Thapelo Lekabe
Digital Journalist
2 minute read
2 Dec 2021
10:52 am

Nzimande defends 75% pass proposal for Nsfas-funded students

Thapelo Lekabe

Nzimande says the proposal for students to pass 75% of their modules in order to continue to receive funding from Nsfas is a progressive policy.

Minister of Higher Education, Science and Innovation Blade Nzimande. Picture: Gallo Images/Frennie Shivambu

Higher Education and Training Minister Blade Nzimande on Wednesday defended government’s proposal for students to pass 75% of their modules in order to continue to receive funding from the National Student Financial Aid Scheme (Nsfas) in 2023.

Nsfas and the Department of Higher Education and Training have come under criticism from student organisations and opposition parties over the proposed funding guidelines that were presented by the scheme last month during a meeting with student representative councils (SRCs) across the country.

The guidelines include, among others, no increment on allowances and the standardisation of private accommodation allowances for Nsfas beneficiaries.

Appearing before Parliament’s oversight committee on higher education, Nzimande said the proposal for students to pass 75% of their modules in order to continue to receive funding from Nsfas was a progressive policy.

ALSO READ: Students body rejects Nsfas’ proposed 75% pass-rate requirement for beneficiaries

He said while there were ongoing consultations over the policy, it would ensure that Nsfas beneficiaries complete their qualifications in record time.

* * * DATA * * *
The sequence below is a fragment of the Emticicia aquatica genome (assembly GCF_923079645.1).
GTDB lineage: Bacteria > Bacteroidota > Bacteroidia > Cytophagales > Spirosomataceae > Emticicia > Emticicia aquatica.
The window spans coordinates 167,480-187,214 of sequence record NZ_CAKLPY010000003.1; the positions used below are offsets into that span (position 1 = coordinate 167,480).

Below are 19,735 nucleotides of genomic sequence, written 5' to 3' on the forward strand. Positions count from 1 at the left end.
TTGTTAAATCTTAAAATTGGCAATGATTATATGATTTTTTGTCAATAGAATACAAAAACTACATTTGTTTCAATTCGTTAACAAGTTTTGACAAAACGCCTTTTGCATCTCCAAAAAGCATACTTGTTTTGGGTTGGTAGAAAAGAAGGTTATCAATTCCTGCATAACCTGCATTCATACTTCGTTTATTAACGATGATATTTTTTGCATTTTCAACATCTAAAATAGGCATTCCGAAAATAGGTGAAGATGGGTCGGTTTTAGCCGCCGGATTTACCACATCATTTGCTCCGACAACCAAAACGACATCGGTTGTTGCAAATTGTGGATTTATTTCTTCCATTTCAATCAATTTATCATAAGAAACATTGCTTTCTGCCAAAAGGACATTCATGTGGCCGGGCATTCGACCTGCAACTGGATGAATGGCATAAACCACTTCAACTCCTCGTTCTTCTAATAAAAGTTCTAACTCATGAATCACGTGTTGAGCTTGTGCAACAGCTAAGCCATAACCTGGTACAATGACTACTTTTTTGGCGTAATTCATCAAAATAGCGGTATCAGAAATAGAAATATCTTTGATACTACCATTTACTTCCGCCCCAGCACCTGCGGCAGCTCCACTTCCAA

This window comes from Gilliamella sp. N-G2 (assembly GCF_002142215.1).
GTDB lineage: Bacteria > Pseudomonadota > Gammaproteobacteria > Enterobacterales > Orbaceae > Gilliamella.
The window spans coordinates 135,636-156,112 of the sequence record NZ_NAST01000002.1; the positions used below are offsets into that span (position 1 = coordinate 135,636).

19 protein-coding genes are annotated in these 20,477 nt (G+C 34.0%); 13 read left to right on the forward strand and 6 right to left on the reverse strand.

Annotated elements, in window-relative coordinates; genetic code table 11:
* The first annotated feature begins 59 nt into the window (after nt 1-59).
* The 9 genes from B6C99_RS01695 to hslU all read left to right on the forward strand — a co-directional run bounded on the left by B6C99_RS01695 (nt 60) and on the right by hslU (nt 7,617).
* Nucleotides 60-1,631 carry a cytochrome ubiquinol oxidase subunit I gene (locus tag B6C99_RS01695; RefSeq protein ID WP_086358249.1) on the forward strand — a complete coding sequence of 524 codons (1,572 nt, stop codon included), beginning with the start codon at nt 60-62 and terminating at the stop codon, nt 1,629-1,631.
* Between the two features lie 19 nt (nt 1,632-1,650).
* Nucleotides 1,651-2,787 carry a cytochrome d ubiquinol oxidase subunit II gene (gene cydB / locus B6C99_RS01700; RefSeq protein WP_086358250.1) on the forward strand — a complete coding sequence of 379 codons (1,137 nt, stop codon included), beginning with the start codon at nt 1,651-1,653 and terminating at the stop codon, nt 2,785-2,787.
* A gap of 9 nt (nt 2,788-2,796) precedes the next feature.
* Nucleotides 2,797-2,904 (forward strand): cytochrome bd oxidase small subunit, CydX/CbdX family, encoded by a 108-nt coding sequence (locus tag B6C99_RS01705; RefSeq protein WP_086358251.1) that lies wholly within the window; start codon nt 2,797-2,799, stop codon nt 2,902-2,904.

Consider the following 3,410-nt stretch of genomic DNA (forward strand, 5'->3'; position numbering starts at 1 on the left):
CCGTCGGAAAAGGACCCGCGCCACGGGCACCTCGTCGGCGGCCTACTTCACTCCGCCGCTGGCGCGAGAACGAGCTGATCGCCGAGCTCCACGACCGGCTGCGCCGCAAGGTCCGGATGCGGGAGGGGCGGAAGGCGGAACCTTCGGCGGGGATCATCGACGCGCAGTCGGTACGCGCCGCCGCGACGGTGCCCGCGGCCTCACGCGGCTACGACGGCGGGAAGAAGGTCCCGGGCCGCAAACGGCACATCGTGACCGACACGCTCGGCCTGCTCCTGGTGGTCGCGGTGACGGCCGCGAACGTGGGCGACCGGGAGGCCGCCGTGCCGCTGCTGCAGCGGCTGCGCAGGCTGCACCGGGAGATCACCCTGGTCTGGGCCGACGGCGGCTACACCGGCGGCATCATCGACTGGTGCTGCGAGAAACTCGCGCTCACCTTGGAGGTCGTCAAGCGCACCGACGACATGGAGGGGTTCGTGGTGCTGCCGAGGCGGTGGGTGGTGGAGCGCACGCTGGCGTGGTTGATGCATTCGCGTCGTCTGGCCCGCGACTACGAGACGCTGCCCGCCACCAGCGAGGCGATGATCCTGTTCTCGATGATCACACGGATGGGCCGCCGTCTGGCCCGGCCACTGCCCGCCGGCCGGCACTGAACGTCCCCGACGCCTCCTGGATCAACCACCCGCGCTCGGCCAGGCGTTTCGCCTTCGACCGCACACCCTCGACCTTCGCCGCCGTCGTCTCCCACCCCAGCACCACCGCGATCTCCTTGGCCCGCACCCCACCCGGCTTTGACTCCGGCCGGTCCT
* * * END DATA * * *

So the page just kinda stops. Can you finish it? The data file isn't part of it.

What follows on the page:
“The proposal that is being consulted upon is that 60% [and] up to 75% of your modules, you must pass them if you’re going to be funded. It made sense to actually engage around that because we can’t be funding students and expecting them only to be passing half of their programme,” Nzimande said.

“What it means is that basically, we are then institutionalising that if you’re doing a three-year degree, you must do it in six years, which is not the aim of government nor the aim or goals of most of our students who actually want to finish their studies in record time, and that is what we are discussing.”

The minister emphasised that the proposal had not been adopted by goverment, saying an official
announcement of the approved Nsfas guidelines would be made once consultations are done.

“To say that, as some media reported this had already been agreed to, is really just very unproductive and dangerous sensationalism,” he said.

The South African Union of Students (SAUS) has already rejected the proposed Nsfas funding guidelines, saying they would exclude students from poor and working-class backgrounds.

“We must categorically state that the proposed guidelines as they were presented by Nsfas were rejected by the union,” said SAUS’ national spokesperson Asive Dlanjwa.

NOW READ: Nsfas applications to open next week – here’s how to apply